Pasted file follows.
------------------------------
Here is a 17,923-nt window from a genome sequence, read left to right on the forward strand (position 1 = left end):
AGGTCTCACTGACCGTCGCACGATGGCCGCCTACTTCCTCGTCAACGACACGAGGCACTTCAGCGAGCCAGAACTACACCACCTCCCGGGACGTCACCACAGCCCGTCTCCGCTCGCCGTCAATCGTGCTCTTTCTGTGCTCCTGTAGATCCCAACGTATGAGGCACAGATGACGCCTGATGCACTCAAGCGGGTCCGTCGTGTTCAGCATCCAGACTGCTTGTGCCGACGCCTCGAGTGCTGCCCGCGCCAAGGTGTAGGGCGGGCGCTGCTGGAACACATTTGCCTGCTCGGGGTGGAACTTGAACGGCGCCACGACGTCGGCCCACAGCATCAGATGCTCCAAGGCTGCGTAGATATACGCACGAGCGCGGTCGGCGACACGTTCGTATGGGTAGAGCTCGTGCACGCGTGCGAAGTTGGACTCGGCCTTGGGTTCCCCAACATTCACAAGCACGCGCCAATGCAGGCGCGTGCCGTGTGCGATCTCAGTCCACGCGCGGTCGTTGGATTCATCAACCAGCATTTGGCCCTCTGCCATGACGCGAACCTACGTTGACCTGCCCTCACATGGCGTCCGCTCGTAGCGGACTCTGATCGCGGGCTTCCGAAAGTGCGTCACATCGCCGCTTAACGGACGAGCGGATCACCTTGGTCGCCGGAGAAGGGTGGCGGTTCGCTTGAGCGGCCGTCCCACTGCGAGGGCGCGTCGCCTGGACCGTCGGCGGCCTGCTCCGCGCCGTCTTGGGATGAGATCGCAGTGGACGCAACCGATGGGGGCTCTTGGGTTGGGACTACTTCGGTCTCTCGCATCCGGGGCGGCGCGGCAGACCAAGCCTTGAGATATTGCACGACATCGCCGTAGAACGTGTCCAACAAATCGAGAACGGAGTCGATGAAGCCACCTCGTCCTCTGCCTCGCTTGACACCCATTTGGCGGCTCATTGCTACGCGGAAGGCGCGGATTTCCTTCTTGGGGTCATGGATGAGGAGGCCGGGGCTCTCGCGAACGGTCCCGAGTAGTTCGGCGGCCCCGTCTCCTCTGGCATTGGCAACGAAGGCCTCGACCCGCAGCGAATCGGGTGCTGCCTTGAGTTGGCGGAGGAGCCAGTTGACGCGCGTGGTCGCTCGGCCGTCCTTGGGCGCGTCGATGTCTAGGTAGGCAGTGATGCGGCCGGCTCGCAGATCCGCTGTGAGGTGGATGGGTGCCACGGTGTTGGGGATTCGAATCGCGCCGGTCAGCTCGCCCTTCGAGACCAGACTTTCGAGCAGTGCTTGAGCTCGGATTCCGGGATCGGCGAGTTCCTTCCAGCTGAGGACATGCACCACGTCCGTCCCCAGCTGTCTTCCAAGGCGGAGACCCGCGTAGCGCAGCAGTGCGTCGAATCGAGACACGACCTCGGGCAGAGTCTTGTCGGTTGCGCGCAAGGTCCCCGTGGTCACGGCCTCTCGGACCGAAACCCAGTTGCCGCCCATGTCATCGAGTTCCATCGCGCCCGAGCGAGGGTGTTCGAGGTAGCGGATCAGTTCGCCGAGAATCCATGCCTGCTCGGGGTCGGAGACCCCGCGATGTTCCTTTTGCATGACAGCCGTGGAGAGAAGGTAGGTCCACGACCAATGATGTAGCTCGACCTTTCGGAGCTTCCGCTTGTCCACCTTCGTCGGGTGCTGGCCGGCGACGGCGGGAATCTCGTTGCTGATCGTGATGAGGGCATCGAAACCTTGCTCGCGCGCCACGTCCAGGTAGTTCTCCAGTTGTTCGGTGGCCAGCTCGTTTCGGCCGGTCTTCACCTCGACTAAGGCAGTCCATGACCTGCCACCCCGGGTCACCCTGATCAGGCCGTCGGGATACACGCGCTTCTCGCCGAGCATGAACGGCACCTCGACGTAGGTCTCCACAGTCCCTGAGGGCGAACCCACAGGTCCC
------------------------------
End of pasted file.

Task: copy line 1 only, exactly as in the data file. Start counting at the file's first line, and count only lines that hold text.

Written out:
Here is a 17,923-nt window from a genome sequence, read left to right on the forward strand (position 1 = left end):